Farm bill unlikely until next year


WASHINGTON — Arkansas farmers anxious for Congress to enact a new farm bill will likely have to wait until early next year.

Members of Arkansas’ congressional delegation say negotiators are close to a deal on a bill that would set agriculture and nutrition policies, but they don’t expect the legislation will be ready in time for a vote before the House adjourns for the year Friday.

Without a bill, federal agriculture policy will revert to the original 1949 law on Jan. 1., which U.S. Agriculture Secretary Tom Vilsack has warned could cause milk prices to double along with other harmful side effects.

Arkansas lawmakers said Tuesday that they don’t expect those dire predictions will materialize, and are prepared to pass a short-term extension to avoid such pratfalls.

“I think a very short-term extension is doable,” said Sen. John Boozman, R-Ark., a member of the negotiating team that is hashing out differences between farm bills approved earlier this year by the House and Senate.

Boozman said everyone is negotiating in good faith but it takes time to write legislative changes and still more to have them reviewed by non-partisan budget analysts. The work is essentially completed on agriculture policies, he said, but some work remains on nutrition programs.

The House approved a bill that would cut $40 billion from the Supplemental Nutrition Assistance Program over the next decade while the Senate called for $4 billion in cuts.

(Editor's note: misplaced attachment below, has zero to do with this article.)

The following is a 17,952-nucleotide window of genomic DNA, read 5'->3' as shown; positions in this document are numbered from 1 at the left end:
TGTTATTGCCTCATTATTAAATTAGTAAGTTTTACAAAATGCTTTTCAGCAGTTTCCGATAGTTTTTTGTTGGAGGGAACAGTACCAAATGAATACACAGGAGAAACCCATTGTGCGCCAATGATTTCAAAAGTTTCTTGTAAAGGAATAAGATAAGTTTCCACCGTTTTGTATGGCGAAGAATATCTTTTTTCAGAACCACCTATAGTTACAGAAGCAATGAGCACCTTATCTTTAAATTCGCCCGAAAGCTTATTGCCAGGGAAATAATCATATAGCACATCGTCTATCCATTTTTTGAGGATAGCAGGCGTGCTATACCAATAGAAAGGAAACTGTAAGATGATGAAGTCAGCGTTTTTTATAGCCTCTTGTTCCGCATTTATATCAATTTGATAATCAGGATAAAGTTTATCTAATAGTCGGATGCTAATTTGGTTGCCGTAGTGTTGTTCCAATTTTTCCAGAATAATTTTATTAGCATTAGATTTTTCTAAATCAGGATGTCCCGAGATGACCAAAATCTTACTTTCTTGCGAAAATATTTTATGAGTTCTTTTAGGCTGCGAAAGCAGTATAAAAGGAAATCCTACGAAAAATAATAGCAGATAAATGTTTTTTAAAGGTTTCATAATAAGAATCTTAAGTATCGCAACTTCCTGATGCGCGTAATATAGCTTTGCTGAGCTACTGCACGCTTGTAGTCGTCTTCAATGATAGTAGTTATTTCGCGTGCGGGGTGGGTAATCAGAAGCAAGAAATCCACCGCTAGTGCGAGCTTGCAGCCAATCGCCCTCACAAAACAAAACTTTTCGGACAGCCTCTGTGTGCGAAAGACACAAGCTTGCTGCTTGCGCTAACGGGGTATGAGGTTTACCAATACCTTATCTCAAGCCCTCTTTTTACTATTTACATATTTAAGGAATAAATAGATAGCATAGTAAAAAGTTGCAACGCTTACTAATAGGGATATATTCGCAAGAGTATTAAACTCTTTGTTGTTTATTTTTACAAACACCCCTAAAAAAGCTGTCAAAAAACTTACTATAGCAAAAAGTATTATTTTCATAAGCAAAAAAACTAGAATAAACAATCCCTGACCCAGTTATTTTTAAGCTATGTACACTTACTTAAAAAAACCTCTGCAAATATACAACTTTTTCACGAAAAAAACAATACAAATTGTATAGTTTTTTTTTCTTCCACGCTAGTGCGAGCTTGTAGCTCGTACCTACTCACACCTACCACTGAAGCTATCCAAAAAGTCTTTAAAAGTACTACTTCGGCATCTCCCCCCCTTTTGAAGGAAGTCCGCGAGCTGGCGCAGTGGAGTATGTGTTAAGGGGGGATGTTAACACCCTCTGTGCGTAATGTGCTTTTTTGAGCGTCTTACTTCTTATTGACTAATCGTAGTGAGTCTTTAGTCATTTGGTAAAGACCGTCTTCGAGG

Rep. Rick Crawford, R-Jonesboro, who is also on the negotiating team, said earlier he expected the final agreement would cut about $10 billion by limiting the ability of states to enroll recipients into the SNAP program — formerly known as food stamps — through other assistance programs.

The farm bill has emerged as a campaign issue in the 2014 Senate race pitting incumbent Sen. Mark Pryor, D-Ark., and freshman Rep. Tom Cotton, R-Dardanelle. Pryor’s campaign has hammered Cotton for being the lone Arkansas representative to oppose the farm bill that emerged out of the House Agriculture Committee with bipartisan support.

The House later approved a stand-alone farm bill that did not include the nutrition program. They eventually approved a nutrition bill with deeper cuts to food stamps than the Agriculture Committee had recommended.

Pryor’s campaign Tuesday called on Cotton to demand that the House remain in session until a final farm bill can be approved — rather than wait until January. Arkansas Democrats also complained that Cotton had used taxpayer dollars to send a mailer to his constituents to explain his position on the farm bill.

Cotton said Tuesday that he did not foresee a need for the House to remain in session over the farm bill.

“We’ll wait and see what the conference committee produces, but if they don’t produce something before the House adjourns I understand there is at least the possibility of a very short-term extension,” Cotton said.

Cotton said he would want to review the proposal but would be agreeable to an extension lasting anywhere from two weeks to four months so long as it was designed simply to avoid the ill effects of “Washington politicians who can’t get their act together.”

Pryor said his discussions with Republicans and Democrats negotiating the farm bill indicate that a deal is close “but not there yet.” He appeared hesitant to have Congress approve any extension that would relieve pressure for them to strike a deal.

“I think everybody works better with a deadline,” he said.

Pryor said he understands that Vilsack has some discretion in implementing the 1949 law and could likely avoid the so-called milk cliff on Jan. 1 when dairy prices might otherwise double.

“My understanding it that USDA may be able to do some things administratively so that it won’t be necessary for Congress to pass a short-term extension,” Pryor said.